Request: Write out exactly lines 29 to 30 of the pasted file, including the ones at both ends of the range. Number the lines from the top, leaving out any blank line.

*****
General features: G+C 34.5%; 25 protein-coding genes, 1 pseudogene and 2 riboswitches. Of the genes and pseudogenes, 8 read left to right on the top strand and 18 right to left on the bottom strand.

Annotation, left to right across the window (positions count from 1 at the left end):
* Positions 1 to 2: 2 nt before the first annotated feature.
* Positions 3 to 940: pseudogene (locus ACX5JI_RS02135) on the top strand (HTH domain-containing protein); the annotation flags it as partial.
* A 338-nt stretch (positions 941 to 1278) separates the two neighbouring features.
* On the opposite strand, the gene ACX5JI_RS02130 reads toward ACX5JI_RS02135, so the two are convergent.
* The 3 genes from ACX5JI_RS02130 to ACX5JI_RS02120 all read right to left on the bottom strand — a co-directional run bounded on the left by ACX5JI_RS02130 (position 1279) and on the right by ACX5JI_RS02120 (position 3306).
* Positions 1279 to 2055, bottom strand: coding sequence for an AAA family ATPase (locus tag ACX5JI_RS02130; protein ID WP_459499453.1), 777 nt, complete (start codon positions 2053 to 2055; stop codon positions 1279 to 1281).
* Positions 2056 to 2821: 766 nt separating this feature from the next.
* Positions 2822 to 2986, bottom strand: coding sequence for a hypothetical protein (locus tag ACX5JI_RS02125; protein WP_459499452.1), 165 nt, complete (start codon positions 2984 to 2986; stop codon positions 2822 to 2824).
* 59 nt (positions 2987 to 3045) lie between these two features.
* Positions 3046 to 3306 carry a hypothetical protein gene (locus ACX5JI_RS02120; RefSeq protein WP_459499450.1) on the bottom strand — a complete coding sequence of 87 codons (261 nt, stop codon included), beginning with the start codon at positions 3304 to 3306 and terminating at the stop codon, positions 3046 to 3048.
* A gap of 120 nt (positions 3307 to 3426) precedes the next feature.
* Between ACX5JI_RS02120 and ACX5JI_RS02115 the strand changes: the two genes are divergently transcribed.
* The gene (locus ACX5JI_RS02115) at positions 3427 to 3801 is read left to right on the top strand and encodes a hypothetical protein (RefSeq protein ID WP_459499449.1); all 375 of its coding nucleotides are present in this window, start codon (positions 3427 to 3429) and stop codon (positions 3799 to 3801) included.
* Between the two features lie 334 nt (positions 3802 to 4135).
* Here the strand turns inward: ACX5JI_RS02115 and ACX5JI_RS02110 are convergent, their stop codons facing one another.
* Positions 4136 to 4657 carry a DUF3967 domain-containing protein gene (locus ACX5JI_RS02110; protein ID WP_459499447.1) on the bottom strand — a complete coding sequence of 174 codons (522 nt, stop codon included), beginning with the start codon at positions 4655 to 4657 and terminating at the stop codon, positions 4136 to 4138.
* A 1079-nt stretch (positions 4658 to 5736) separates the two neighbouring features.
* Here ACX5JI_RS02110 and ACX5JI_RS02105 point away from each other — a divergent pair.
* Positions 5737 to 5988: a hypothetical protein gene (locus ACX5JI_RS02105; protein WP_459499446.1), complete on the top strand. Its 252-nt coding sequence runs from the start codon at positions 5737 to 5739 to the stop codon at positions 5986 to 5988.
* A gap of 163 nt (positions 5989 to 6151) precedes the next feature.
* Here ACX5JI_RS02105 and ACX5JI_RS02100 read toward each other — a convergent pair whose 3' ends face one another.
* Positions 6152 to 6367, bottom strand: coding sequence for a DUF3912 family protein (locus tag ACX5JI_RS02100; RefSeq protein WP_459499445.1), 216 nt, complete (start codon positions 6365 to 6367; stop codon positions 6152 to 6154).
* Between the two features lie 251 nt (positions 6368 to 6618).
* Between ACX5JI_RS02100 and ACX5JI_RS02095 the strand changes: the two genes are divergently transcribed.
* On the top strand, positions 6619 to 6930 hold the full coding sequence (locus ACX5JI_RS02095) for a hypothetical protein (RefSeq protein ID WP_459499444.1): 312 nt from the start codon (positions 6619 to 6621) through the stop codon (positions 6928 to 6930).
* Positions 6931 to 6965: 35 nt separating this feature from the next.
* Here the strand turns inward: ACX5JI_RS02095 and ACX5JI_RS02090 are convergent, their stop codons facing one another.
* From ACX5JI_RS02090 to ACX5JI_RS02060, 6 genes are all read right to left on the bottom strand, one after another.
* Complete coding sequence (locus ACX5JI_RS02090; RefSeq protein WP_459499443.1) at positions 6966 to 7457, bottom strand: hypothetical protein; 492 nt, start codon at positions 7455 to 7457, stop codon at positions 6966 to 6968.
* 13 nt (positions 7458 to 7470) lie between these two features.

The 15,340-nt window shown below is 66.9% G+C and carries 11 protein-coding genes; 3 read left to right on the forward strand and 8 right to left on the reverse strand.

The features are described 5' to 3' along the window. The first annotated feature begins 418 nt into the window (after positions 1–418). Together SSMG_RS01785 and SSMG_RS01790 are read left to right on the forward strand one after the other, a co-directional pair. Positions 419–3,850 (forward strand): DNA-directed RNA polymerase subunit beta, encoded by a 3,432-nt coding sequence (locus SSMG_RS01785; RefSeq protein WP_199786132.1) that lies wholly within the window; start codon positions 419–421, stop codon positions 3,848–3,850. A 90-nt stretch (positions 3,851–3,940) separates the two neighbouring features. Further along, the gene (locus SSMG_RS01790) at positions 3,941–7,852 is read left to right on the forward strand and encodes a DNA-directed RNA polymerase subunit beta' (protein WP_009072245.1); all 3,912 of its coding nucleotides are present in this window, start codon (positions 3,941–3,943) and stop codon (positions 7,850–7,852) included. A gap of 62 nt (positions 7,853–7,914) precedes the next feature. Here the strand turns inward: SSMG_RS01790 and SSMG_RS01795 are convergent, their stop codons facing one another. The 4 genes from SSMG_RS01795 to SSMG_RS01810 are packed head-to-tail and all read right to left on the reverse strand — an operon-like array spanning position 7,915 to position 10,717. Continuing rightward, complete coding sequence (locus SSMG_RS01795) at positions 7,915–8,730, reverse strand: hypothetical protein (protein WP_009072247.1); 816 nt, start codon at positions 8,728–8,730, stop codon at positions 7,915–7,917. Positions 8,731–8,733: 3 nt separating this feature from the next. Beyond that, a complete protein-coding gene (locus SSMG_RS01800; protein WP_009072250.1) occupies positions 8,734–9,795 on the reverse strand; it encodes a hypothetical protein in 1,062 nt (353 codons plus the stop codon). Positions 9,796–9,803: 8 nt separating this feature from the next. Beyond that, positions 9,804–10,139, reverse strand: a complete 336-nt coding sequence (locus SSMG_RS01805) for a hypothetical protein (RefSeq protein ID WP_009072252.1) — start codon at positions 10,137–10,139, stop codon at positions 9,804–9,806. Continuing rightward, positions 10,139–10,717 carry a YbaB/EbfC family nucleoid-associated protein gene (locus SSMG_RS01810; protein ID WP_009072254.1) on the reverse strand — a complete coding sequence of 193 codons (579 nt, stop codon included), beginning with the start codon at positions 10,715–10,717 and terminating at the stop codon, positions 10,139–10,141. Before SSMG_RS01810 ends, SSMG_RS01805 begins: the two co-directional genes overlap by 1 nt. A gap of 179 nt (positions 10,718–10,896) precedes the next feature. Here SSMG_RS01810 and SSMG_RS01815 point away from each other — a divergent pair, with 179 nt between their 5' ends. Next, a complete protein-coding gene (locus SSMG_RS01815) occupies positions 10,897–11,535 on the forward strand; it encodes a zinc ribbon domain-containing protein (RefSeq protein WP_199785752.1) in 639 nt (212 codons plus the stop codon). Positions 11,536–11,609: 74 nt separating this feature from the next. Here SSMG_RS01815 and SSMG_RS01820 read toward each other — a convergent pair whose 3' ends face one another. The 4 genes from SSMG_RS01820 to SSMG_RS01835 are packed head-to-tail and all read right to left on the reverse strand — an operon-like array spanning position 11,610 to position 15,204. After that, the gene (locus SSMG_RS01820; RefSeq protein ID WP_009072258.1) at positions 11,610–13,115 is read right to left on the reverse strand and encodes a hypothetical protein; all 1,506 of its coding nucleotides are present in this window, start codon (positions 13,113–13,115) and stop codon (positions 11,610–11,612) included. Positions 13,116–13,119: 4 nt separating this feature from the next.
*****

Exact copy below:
* Here the strand turns inward: ACX5JI_RS02095 and ACX5JI_RS02090 are convergent, their stop codons facing one another.
* From ACX5JI_RS02090 to ACX5JI_RS02060, 6 genes are all read right to left on the bottom strand, one after another.